@analogsurviver brought attention to the problem with highs in the JVC HA S500.  He used the track "spem in allum" available on Amazon, to test for the problem with resonance in the highs.  That track is a chorus in a church chanting vocals.....you can also hear the resonance in high female vocals, and flute solos.  It is there in a lot of headphones and IEM's.  I hear it in all of my headphones/IEM's, JVC FXZ200's included.  Some female vocals are worse than others, but the problem is not the microphones in the mastering, it is the headphones/IEM's that cannot play back correctly.  analogsurviver listed some of the hp's that are able to play without resonance problems.  An example of female voice that have a problem is Hayley Westernra, who has a very high female voice, and when combined with female vocals in the background of some tracks, album is "Celtic Treasures".  I have a lot of Emmylou Harris albums, and her voice is also prone to resonance on the high notes.  Analogsurviver is a sound production professional, so he has a good ear for this problem, and he tried the S500 for production, but the accuracy in the highs just wasn't there.  I was suprised playing his "spem in allum" track, which really shows you that the problem exists in your headphone/IEM.  Most won't notice this problem with their headphone/IEM, unless playing music with female vocals that hit very high notes.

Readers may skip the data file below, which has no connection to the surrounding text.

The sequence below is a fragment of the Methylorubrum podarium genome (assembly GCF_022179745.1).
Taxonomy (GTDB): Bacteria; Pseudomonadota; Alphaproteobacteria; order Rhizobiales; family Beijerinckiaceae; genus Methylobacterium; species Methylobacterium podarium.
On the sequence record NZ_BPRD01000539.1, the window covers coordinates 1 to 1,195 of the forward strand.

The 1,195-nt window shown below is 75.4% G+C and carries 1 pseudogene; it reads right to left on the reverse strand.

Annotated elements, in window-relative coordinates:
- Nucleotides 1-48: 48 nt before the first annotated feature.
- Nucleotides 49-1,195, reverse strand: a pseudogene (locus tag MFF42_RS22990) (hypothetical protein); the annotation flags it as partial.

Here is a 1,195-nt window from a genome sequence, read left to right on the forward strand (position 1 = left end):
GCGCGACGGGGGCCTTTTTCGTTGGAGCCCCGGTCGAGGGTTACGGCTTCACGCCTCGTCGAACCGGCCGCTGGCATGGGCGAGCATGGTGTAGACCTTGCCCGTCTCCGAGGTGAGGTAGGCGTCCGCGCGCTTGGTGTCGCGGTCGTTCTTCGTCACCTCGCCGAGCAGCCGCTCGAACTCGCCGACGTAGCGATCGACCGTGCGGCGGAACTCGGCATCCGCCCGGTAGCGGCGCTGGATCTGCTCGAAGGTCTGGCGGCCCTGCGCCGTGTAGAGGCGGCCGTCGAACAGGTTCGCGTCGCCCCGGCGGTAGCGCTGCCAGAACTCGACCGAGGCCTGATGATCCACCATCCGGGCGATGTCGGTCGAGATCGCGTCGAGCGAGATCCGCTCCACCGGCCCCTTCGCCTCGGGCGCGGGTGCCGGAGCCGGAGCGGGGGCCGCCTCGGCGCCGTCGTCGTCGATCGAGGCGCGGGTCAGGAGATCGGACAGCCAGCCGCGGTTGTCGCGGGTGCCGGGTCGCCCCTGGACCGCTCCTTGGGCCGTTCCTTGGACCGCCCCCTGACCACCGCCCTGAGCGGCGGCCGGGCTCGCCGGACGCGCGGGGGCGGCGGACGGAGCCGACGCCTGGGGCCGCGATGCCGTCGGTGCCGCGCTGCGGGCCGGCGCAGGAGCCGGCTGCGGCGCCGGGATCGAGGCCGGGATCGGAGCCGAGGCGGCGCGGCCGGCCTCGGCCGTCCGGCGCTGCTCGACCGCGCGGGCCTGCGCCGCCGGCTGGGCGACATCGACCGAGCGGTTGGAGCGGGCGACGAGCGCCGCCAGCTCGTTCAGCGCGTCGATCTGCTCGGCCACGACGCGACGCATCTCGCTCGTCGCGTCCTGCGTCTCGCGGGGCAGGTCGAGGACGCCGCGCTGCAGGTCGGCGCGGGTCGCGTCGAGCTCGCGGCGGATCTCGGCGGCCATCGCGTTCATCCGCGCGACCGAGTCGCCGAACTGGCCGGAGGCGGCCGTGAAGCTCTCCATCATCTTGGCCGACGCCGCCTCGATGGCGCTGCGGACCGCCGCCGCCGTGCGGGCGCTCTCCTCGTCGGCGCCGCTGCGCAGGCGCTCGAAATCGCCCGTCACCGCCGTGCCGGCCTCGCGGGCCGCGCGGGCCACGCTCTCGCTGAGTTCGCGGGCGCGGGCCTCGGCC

Edited by cute - 1/12/13 at 8:29am
post #1986 of 3184

70 hours. At this point they sound exactly like a full size can, nothing to do with a IEM, such is the separation and the soundstage. I'm enjoying them alot etysmile.gif
 

post #1987 of 3184